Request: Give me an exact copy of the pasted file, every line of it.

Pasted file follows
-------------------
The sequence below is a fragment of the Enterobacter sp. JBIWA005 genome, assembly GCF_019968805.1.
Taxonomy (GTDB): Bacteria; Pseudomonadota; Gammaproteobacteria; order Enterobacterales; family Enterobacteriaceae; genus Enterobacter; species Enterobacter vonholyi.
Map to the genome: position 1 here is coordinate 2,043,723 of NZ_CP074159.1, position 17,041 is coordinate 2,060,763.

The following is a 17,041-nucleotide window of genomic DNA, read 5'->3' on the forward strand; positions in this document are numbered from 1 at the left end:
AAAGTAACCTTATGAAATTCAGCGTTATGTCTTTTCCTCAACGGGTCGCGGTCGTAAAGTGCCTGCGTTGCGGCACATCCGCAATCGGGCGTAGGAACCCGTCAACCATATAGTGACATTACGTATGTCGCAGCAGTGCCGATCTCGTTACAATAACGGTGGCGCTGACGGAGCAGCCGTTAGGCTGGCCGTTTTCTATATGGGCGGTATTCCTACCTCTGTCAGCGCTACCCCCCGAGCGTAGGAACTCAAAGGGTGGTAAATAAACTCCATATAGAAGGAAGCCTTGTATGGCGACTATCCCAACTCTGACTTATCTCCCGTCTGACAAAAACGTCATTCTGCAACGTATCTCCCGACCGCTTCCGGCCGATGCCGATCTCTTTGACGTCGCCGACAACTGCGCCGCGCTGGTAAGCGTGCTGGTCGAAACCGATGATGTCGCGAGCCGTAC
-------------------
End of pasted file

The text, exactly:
The sequence below is a fragment of the Enterobacter sp. JBIWA005 genome, assembly GCF_019968805.1.
Taxonomy (GTDB): Bacteria; Pseudomonadota; Gammaproteobacteria; order Enterobacterales; family Enterobacteriaceae; genus Enterobacter; species Enterobacter vonholyi.
Map to the genome: position 1 here is coordinate 2,043,723 of NZ_CP074159.1, position 17,041 is coordinate 2,060,763.

The following is a 17,041-nucleotide window of genomic DNA, read 5'->3' on the forward strand; positions in this document are numbered from 1 at the left end:
AAAGTAACCTTATGAAATTCAGCGTTATGTCTTTTCCTCAACGGGTCGCGGTCGTAAAGTGCCTGCGTTGCGGCACATCCGCAATCGGGCGTAGGAACCCGTCAACCATATAGTGACATTACGTATGTCGCAGCAGTGCCGATCTCGTTACAATAACGGTGGCGCTGACGGAGCAGCCGTTAGGCTGGCCGTTTTCTATATGGGCGGTATTCCTACCTCTGTCAGCGCTACCCCCCGAGCGTAGGAACTCAAAGGGTGGTAAATAAACTCCATATAGAAGGAAGCCTTGTATGGCGACTATCCCAACTCTGACTTATCTCCCGTCTGACAAAAACGTCATTCTGCAACGTATCTCCCGACCGCTTCCGGCCGATGCCGATCTCTTTGACGTCGCCGACAACTGCGCCGCGCTGGTAAGCGTGCTGGTCGAAACCGATGATGTCGCGAGCCGTAC